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Mutual fund prospectus

Every mutual fund purchased should come with a detailed report that is called a prospectus. This report is important to understand the goals and objectives of the fund in question. The prospectus is the key selling point of the fund; as investors are looking for sound investments strategies to make sure their investment in the fund will bring about capital gain. Investors should not only look for investment strategies, they should be looking at the amount of risk taking that is being done in the funds investments. Investors will want to know the fees and expenses as well as the past performance of the mutual to gauge its current and future performance potential.

The mutual funds prospectus will also provide the names of the current managers and advisors as well as a description of the company and its activities. Instructions will be given on how to purchase and redeem shares. Once the mutual funds are purchased, the prospectus then becomes a powerful instrument likened to an owner's manual, or reference guide.

The prospectus will be sectioned off into different categories to make reading and understanding simpler.

The first piece of information that will be recorded is the date of issue, which is found on the front cover. Since updates are done annually, it is important to that the investor make sure to read the current copy.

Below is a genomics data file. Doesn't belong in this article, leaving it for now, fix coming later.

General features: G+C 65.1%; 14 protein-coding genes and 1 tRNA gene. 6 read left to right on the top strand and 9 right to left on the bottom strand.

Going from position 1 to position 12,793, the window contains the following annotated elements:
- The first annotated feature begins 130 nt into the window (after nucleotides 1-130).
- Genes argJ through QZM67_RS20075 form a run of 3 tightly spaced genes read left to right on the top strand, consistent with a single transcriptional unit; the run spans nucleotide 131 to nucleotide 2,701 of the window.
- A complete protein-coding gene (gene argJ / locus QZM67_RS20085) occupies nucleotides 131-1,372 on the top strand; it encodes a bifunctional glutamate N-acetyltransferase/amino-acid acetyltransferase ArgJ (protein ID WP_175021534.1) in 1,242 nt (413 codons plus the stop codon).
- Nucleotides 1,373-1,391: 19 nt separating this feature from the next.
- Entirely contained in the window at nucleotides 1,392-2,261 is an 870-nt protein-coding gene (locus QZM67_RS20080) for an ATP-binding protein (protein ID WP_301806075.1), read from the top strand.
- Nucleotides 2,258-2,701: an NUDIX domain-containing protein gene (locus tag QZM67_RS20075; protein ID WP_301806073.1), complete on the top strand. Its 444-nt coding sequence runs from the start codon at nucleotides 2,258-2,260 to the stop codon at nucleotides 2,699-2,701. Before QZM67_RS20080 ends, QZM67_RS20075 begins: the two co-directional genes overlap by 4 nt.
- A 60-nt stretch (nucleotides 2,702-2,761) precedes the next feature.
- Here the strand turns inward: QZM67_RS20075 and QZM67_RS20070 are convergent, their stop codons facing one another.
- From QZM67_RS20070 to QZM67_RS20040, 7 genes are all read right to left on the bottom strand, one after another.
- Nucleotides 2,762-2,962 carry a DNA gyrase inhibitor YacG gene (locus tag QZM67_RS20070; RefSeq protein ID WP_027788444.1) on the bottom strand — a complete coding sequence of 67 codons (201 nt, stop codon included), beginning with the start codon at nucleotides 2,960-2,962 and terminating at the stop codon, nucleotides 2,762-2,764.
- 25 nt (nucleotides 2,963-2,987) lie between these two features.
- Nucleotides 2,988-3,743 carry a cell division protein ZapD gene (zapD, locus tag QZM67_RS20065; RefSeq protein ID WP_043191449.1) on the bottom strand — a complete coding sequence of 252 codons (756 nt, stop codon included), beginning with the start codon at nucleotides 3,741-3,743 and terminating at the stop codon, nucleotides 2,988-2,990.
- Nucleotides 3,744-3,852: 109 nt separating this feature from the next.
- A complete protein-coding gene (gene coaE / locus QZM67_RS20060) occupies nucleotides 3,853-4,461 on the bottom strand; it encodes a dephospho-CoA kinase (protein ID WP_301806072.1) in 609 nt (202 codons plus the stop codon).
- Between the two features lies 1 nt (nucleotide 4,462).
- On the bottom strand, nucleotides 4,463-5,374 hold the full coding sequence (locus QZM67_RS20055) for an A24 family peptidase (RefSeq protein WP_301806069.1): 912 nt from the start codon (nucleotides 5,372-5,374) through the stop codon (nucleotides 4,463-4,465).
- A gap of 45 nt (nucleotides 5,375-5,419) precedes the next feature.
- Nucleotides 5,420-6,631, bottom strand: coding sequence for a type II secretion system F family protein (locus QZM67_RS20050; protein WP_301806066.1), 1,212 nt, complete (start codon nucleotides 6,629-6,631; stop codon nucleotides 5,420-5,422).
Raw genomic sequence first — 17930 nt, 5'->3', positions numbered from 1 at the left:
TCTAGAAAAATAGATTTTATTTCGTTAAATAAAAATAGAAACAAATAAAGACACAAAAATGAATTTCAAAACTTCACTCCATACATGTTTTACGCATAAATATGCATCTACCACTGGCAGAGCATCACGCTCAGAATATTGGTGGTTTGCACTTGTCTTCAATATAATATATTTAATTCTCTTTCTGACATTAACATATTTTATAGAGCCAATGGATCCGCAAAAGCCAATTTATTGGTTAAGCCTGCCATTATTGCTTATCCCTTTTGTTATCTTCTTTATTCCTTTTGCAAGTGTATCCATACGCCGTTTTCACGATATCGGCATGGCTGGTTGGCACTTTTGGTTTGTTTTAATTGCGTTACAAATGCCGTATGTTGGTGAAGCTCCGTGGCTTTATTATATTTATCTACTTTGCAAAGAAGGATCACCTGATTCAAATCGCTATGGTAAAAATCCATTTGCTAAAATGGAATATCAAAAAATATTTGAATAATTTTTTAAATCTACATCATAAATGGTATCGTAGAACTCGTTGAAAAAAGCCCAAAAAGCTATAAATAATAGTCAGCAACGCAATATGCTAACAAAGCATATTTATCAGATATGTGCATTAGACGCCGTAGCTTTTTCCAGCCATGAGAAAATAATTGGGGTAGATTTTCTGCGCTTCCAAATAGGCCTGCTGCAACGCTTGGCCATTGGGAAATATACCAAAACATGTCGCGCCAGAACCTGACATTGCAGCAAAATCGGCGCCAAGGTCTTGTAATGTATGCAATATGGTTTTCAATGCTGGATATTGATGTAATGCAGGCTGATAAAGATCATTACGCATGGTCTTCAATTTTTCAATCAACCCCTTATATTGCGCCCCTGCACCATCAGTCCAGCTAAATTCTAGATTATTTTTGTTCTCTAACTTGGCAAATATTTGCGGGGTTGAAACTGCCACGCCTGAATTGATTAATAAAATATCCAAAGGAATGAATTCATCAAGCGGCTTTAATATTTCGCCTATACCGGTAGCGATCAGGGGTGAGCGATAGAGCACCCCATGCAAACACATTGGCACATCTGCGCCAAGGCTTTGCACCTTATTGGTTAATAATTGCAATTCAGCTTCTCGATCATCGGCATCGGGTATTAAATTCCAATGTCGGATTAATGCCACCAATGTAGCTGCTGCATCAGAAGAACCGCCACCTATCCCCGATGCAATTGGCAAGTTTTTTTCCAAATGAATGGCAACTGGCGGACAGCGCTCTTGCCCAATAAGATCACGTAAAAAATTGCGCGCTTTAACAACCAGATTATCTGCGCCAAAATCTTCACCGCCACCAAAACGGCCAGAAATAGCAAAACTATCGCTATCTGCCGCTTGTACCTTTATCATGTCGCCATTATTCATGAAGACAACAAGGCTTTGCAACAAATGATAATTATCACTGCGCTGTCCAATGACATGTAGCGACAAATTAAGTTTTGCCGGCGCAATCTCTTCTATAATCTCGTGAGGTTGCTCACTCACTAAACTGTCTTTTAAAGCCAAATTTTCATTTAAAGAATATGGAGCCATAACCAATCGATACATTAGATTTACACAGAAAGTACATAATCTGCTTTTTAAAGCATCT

The Risk/Return Bar Chart and Table is a handy quick outline of the mutual fund's total annual returns for the past 10 years of operation, or the total operation of the fund if is younger than that. In the case of a multiple class fund, the bar and table usually shows the performance of one of the classes within the entire group.

It is also important to read the footnotes at the bottom put forth to help add clarification and understanding to the information put forth in the bar graph and table.

Following that table, there will be a fee table. This table is designed to provide the expected annual fees and expenses, including: shareholder fees, and the fund's annual operation costs.

The financial information section will include the official audited information for the past 5 years including net assets, total returns, the ration of expenses to average net assets, ratio of net income to average net asses, the turnover rate for the portfolio and more.

The shareholder section stipulates how to purchase and redeem shares. This section is extremely important because the terms and conditions may vary from fund to fund. For example, shareholders will need to know if they must maintain a minimum account balance. This section will stipulate the first as well future purchasing requirements, and tax requirements for buying, selling or exchanging the funds shares.

The file number on the back page is important for retrieving other documents that have been filed with the Security Exchange Commission.

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